On first instance, the next generation meets all this with disbelief. On second scrutiny, they become bewildered. For them, enjoying but half of what we had going in the 50s and mid-60s would suffice to create a paradise of sorts taken in the context of the Philippines they had known for the last 10 years.

All this makes us wonder if we of the older generation are better off and more fortunate having known happier times. Or are the members of the next generation who were born without the personal experience to form the basis of comparison between better and worse times more blessed in never being able know what they have missed?

Yet this is the tale of two Filipino generations today. The post-war babies born between 1946 and 1960 are the baby boomer generation. The other set are the Gen X and the Gen Y. The baby boomers have a past worth remembering while those of the Gens X and Y hardly have a future to look forward to.

To us the baby boomers, we were told to be self-reliant by obtaining a proper education. We believed and we knew that a college degree guaranteed a comfortable life, a secure future. A post-graduate education then even assured a baby boomer from the underclass a chance to uplift his living standards. In those days, our news dailies were replete with tales of rags to riches, of impoverished students elevated to higher stature by sheer determination to complete higher studies.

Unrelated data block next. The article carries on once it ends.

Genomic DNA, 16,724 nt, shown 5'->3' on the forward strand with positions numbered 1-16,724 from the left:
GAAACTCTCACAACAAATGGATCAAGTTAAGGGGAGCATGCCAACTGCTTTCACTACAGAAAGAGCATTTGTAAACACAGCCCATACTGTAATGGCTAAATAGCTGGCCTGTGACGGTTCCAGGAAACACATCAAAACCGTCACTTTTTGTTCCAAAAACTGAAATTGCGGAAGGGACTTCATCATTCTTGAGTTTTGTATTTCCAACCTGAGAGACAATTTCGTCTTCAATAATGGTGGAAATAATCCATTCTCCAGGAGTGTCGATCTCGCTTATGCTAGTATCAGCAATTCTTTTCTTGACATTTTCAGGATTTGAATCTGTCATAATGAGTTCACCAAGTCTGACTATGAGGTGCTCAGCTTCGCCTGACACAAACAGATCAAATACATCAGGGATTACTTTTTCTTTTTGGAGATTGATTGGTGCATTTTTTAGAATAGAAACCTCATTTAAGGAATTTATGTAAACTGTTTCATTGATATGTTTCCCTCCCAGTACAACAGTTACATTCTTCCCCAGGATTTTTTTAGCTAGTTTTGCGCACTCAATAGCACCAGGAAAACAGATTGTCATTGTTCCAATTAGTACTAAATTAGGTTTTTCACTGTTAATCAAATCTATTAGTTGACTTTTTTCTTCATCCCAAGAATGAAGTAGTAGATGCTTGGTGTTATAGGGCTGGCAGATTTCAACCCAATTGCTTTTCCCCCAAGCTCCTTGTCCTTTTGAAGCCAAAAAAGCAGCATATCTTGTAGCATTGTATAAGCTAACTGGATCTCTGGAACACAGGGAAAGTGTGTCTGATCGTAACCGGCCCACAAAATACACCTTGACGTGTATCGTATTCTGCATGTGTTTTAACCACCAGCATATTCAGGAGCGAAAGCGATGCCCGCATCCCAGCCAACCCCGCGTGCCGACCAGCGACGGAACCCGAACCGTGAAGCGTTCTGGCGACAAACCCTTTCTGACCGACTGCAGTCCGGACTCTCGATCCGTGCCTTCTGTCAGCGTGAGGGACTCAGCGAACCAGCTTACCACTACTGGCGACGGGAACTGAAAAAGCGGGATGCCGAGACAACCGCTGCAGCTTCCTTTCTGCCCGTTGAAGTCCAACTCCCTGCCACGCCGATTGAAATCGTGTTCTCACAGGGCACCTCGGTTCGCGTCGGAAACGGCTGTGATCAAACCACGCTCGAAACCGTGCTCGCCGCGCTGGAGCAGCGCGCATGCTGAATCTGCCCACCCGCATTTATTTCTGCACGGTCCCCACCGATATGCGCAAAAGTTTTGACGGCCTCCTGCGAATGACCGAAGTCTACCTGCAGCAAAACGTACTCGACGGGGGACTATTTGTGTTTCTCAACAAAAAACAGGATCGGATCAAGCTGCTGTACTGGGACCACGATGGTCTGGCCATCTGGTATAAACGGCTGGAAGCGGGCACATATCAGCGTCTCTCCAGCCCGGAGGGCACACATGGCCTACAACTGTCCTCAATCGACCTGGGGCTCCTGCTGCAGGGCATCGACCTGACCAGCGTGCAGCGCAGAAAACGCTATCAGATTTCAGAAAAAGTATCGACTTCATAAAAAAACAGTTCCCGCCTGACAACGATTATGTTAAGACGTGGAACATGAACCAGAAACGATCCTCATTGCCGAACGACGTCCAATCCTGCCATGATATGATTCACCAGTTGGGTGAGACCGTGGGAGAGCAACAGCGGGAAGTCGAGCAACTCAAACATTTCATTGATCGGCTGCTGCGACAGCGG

In fact, many baby boomers became successful even without attaining a college degree, nothing extraordinary about that. Some college undergraduates were so successful in their chosen fields that the Department of Education had allowed them to teach in universities on the merit of their own successes which in themselves took the equivalent of post-graduate credentials.

Nowadays, I hardly hear of such feats among the Gen Y and the Gen Xers. Theirs is a different reality altogether. In the world today of the Gen Y and the Gen X, not even a post-graduate degree can guarantee employment. To a baby boomer entering Harvard in 1964, he already has a list of companies wanting to hire him when he returns to the country. For a Gen Y today returning from Harvard, he too must join the employment line.

After the assassination of Ninoy Aquino on August 21, 1983, the economy went on a tailspin. I was then the president of a medium sized ad agency and we placed a classified ad for an account management assistant. Normally, fresh graduates of a Mass Communications bachelor’s degree would apply for such vacancies. But to my surprise, I received, among others, an application from a fresh graduate from Yale University. That was unheard of in that day and age. At about that time too, my good friend, film director Marilou Diaz-Abaya opened a watering hole for yuppies in Quezon City. Marilou was looking for high school graduates to serve as waiters. To her surprise, Marilou received a deluge of applications from college graduates.